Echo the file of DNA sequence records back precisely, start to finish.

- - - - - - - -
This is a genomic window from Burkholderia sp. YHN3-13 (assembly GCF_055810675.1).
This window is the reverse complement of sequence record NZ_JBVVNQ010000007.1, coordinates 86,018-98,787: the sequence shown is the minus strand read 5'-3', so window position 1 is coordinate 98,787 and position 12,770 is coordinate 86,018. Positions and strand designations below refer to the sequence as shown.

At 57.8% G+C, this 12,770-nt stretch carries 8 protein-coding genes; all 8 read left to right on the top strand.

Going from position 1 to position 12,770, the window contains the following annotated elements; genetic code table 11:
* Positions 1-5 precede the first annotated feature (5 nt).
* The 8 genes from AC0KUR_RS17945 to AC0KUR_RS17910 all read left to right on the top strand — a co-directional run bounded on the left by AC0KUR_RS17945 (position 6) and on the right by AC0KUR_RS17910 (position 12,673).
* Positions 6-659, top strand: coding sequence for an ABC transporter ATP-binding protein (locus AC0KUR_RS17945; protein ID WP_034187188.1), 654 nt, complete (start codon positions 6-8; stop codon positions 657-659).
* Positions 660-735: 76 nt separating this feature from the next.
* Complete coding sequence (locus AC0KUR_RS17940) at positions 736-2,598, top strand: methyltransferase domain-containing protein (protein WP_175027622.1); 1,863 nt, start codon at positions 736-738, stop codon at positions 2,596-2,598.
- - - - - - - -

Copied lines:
This is a genomic window from Burkholderia sp. YHN3-13 (assembly GCF_055810675.1).
This window is the reverse complement of sequence record NZ_JBVVNQ010000007.1, coordinates 86,018-98,787: the sequence shown is the minus strand read 5'-3', so window position 1 is coordinate 98,787 and position 12,770 is coordinate 86,018. Positions and strand designations below refer to the sequence as shown.

At 57.8% G+C, this 12,770-nt stretch carries 8 protein-coding genes; all 8 read left to right on the top strand.

Going from position 1 to position 12,770, the window contains the following annotated elements; genetic code table 11:
* Positions 1-5 precede the first annotated feature (5 nt).
* The 8 genes from AC0KUR_RS17945 to AC0KUR_RS17910 all read left to right on the top strand — a co-directional run bounded on the left by AC0KUR_RS17945 (position 6) and on the right by AC0KUR_RS17910 (position 12,673).
* Positions 6-659, top strand: coding sequence for an ABC transporter ATP-binding protein (locus AC0KUR_RS17945; protein ID WP_034187188.1), 654 nt, complete (start codon positions 6-8; stop codon positions 657-659).
* Positions 660-735: 76 nt separating this feature from the next.
* Complete coding sequence (locus AC0KUR_RS17940) at positions 736-2,598, top strand: methyltransferase domain-containing protein (protein WP_175027622.1); 1,863 nt, start codon at positions 736-738, stop codon at positions 2,596-2,598.